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Inconsistencies Between Dull Commission Energy Package And Paris Agreement



The ‘Clean Energy for All Europeans’ package released by the European Commission today has inconsistencies with the Paris Agreement’s objective of limiting global temperature rise to 1.5°C, and disregards the fact that the climate crisis poses an urgent existential threat.

According to Climate Action Network (CAN) Europe, the package will not help the EU reap the benefits of a shift to a fully renewable and efficient energy system.

Commenting on the package, Wendel Trio, Director of Climate Action Network (CAN) Europe said:

“The Commission missed an opportunity to put forward proposals that boost climate action in the EU, closing eyes to our obligations under the Paris Agreement. The whole world is jumping on the renewables bandwagon, but the Commission failed to propose strong laws to fast-track the switch from fossil fuels to renewables in the EU. The positive but incremental step to increase the energy efficiency target from 27 to 30 percent must pave the way for a complete overhaul of EU climate and energy policies. We now count on the European Parliament and EU governments to raise the low targets and improve the lenient rules.”

The EU renewable energy target of at least 27 percent represents barely more than business-as-usual. The Commission leaves it entirely up to Member States to ensure that their contributions add up to the EU target. Moreover, the Commission proposes to cancel the renewable energy right to get priority over other, polluting energy sources on European electricity grids. Finally, the proposed criterion for approving Member States’ capacity mechanisms would apply only to new power plants, meaning that capacity mechanisms could be used as a backdoor to subsidise old coal-fired power stations.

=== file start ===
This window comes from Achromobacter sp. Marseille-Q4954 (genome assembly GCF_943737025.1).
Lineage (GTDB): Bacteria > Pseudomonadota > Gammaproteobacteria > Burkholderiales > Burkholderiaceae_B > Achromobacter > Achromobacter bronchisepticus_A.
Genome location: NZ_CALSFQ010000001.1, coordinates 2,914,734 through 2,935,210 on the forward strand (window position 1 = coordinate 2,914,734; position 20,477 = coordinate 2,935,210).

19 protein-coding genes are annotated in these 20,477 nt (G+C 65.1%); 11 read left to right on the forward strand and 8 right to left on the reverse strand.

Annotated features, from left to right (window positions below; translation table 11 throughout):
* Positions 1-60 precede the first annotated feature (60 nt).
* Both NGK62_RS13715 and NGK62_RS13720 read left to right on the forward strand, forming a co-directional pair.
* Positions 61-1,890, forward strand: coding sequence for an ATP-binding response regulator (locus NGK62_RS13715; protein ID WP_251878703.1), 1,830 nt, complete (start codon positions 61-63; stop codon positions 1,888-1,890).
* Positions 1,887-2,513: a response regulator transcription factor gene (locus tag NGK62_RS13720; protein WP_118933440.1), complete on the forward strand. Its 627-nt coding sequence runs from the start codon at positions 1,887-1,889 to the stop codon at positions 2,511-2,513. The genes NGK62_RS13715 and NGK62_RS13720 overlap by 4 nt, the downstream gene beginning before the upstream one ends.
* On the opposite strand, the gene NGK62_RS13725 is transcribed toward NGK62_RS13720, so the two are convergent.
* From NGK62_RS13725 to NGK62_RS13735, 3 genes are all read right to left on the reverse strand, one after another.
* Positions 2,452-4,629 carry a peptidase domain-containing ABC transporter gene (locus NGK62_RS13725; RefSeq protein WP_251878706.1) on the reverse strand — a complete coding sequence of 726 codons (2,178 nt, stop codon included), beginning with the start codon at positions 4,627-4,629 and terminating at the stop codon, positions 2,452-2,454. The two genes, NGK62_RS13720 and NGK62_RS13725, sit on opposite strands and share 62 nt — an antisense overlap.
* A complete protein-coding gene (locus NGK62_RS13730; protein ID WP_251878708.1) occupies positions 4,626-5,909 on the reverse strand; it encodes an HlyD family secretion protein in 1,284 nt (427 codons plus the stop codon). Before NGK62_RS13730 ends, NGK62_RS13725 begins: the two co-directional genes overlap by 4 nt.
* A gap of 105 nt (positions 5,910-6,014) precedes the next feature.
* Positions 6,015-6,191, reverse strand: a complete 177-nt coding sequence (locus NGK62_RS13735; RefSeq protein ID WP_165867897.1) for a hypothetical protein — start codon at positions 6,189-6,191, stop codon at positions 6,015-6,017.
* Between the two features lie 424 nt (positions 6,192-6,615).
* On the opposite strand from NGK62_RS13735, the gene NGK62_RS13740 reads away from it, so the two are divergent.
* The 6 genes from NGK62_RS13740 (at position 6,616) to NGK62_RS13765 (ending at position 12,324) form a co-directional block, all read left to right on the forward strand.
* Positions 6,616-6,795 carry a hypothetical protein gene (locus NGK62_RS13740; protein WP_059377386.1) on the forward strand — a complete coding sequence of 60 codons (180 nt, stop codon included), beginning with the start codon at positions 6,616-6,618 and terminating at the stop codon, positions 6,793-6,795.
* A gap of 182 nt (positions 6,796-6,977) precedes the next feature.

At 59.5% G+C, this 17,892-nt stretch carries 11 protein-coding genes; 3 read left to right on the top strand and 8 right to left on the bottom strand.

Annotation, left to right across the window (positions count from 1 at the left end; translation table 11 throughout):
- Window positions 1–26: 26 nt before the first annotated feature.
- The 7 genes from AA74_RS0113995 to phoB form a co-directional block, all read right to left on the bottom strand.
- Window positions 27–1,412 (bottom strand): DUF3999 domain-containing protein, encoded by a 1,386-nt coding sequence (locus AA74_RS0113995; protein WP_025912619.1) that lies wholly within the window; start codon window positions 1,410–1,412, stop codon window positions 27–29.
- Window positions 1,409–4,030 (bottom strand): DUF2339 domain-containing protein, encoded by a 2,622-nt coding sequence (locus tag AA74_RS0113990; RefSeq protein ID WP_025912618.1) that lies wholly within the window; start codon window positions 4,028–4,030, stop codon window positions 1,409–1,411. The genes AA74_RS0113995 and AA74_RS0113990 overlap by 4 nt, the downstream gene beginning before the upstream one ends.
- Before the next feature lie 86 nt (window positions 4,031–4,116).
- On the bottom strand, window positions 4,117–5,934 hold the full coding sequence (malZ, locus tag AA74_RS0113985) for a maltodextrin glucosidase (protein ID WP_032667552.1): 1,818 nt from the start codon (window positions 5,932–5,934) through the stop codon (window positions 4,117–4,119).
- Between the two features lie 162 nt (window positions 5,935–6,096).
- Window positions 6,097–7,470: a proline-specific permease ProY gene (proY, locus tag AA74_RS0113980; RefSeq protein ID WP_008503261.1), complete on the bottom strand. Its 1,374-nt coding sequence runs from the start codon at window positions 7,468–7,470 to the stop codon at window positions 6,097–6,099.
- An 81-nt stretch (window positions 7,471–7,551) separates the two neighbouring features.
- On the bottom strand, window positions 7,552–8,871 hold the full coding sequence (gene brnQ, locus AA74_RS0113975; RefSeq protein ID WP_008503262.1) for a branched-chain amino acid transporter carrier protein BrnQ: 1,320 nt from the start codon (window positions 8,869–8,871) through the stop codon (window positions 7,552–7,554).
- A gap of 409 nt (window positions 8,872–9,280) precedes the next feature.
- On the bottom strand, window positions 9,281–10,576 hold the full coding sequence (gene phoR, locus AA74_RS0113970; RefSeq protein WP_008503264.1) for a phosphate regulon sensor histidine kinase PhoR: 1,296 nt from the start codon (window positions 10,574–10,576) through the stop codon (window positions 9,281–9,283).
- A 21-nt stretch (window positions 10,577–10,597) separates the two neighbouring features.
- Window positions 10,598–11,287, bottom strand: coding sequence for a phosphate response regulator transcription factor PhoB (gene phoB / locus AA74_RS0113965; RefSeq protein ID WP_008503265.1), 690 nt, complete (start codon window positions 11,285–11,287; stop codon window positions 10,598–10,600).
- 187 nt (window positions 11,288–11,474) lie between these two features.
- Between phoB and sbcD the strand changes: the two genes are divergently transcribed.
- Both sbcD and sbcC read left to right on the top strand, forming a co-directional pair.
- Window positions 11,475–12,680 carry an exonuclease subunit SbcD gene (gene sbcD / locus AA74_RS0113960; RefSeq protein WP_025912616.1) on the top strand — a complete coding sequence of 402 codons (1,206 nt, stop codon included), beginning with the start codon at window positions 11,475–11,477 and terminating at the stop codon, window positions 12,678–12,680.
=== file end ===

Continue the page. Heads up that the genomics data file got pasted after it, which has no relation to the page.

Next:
Commenting on the Renewable Energy, Governance and Market Design legislative proposals, CAN Europe’s Renewables Policy Coordinator Jean-François Fauconnier said:

The proposals as they stand would cause Europe to drift dangerously off course from the global shift to renewable energy that is happening everywhere.

“The Commission deserves severe criticism for proposing to undermine market access for renewable energy. The proposals do not reflect the increasing economic benefits of renewable energy and citizens’ desire to participate in the market. The Commission chose to propose a very weak set of rules to appease backward looking Member States, and harmful and outdated fossil fuel industries.”

The main mechanism to deliver energy savings under the Energy Efficiency Directive, the obligation to save 1.5 percent of energy every year for each EU country, will be extended beyond 2020. At the same time, the Commission did not remove any of the loopholes that currently allow the EU countries to lower the savings to be achieved by around a half.

Commenting on the proposal for the Energy Efficiency Directive, CAN Europe’s Energy Savings Policy Coordinator Dora Petroula said:

“Extension of the savings obligation will provide certainty to investors and thus help Europe with its efforts to cut energy waste, reaping the benefits for European citizens and businesses. However, keeping the loopholes means reducing the benefits by half. It is also at odds with Europe’s commitments under the Paris Agreement, which requires us to go further and faster, not stop half way and pretend it is done.”


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